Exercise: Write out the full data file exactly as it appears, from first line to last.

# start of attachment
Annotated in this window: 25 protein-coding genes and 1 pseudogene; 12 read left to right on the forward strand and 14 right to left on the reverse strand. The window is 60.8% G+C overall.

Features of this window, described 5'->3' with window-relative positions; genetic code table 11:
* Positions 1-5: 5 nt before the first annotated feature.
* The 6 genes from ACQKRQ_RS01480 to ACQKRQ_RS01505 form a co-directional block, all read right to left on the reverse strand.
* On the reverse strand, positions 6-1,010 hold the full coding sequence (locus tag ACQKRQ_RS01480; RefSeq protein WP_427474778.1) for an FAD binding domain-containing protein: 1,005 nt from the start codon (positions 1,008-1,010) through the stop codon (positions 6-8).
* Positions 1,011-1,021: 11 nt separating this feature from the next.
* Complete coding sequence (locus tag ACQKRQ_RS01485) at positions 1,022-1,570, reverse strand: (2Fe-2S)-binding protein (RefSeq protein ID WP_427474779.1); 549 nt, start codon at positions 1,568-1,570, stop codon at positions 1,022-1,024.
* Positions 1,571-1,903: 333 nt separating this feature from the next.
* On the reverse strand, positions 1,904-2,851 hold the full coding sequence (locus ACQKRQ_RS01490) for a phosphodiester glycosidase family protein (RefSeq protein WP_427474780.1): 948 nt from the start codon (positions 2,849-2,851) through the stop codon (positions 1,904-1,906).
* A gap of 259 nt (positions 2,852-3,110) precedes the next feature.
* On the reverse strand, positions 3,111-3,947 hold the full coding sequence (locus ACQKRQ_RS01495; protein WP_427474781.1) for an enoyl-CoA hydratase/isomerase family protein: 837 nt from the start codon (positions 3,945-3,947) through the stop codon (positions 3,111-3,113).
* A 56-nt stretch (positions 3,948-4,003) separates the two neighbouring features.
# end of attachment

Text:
Annotated in this window: 25 protein-coding genes and 1 pseudogene; 12 read left to right on the forward strand and 14 right to left on the reverse strand. The window is 60.8% G+C overall.

Features of this window, described 5'->3' with window-relative positions; genetic code table 11:
* Positions 1-5: 5 nt before the first annotated feature.
* The 6 genes from ACQKRQ_RS01480 to ACQKRQ_RS01505 form a co-directional block, all read right to left on the reverse strand.
* On the reverse strand, positions 6-1,010 hold the full coding sequence (locus tag ACQKRQ_RS01480; RefSeq protein WP_427474778.1) for an FAD binding domain-containing protein: 1,005 nt from the start codon (positions 1,008-1,010) through the stop codon (positions 6-8).
* Positions 1,011-1,021: 11 nt separating this feature from the next.
* Complete coding sequence (locus tag ACQKRQ_RS01485) at positions 1,022-1,570, reverse strand: (2Fe-2S)-binding protein (RefSeq protein ID WP_427474779.1); 549 nt, start codon at positions 1,568-1,570, stop codon at positions 1,022-1,024.
* Positions 1,571-1,903: 333 nt separating this feature from the next.
* On the reverse strand, positions 1,904-2,851 hold the full coding sequence (locus ACQKRQ_RS01490) for a phosphodiester glycosidase family protein (RefSeq protein WP_427474780.1): 948 nt from the start codon (positions 2,849-2,851) through the stop codon (positions 1,904-1,906).
* A gap of 259 nt (positions 2,852-3,110) precedes the next feature.
* On the reverse strand, positions 3,111-3,947 hold the full coding sequence (locus ACQKRQ_RS01495; protein WP_427474781.1) for an enoyl-CoA hydratase/isomerase family protein: 837 nt from the start codon (positions 3,945-3,947) through the stop codon (positions 3,111-3,113).
* A 56-nt stretch (positions 3,948-4,003) separates the two neighbouring features.